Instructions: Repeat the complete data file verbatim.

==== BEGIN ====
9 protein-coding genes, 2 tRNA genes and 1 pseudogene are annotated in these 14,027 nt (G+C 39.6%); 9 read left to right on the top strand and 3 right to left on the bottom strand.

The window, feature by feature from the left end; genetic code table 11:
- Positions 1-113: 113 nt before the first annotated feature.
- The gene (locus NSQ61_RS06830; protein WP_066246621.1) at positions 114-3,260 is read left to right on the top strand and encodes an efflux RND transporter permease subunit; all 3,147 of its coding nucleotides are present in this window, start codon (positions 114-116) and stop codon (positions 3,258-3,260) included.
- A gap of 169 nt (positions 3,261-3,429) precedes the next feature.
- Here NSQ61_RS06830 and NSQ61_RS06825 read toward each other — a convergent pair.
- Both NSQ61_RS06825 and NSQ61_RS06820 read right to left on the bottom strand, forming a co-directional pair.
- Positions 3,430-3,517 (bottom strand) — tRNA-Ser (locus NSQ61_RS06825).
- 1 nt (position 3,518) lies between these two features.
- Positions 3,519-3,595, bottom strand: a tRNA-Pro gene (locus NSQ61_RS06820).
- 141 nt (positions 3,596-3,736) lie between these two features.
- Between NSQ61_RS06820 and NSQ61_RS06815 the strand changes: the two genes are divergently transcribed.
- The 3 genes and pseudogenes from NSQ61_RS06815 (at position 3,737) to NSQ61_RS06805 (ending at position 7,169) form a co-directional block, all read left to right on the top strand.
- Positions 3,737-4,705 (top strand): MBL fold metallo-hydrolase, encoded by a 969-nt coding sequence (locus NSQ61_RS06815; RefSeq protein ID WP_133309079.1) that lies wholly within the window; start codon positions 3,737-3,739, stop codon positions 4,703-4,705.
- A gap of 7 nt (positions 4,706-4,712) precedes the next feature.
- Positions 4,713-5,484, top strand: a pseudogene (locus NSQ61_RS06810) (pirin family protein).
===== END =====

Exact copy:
9 protein-coding genes, 2 tRNA genes and 1 pseudogene are annotated in these 14,027 nt (G+C 39.6%); 9 read left to right on the top strand and 3 right to left on the bottom strand.

The window, feature by feature from the left end; genetic code table 11:
- Positions 1-113: 113 nt before the first annotated feature.
- The gene (locus NSQ61_RS06830; protein WP_066246621.1) at positions 114-3,260 is read left to right on the top strand and encodes an efflux RND transporter permease subunit; all 3,147 of its coding nucleotides are present in this window, start codon (positions 114-116) and stop codon (positions 3,258-3,260) included.
- A gap of 169 nt (positions 3,261-3,429) precedes the next feature.
- Here NSQ61_RS06830 and NSQ61_RS06825 read toward each other — a convergent pair.
- Both NSQ61_RS06825 and NSQ61_RS06820 read right to left on the bottom strand, forming a co-directional pair.
- Positions 3,430-3,517 (bottom strand) — tRNA-Ser (locus NSQ61_RS06825).
- 1 nt (position 3,518) lies between these two features.
- Positions 3,519-3,595, bottom strand: a tRNA-Pro gene (locus NSQ61_RS06820).
- 141 nt (positions 3,596-3,736) lie between these two features.
- Between NSQ61_RS06820 and NSQ61_RS06815 the strand changes: the two genes are divergently transcribed.
- The 3 genes and pseudogenes from NSQ61_RS06815 (at position 3,737) to NSQ61_RS06805 (ending at position 7,169) form a co-directional block, all read left to right on the top strand.
- Positions 3,737-4,705 (top strand): MBL fold metallo-hydrolase, encoded by a 969-nt coding sequence (locus NSQ61_RS06815; RefSeq protein ID WP_133309079.1) that lies wholly within the window; start codon positions 3,737-3,739, stop codon positions 4,703-4,705.
- A gap of 7 nt (positions 4,706-4,712) precedes the next feature.
- Positions 4,713-5,484, top strand: a pseudogene (locus NSQ61_RS06810) (pirin family protein).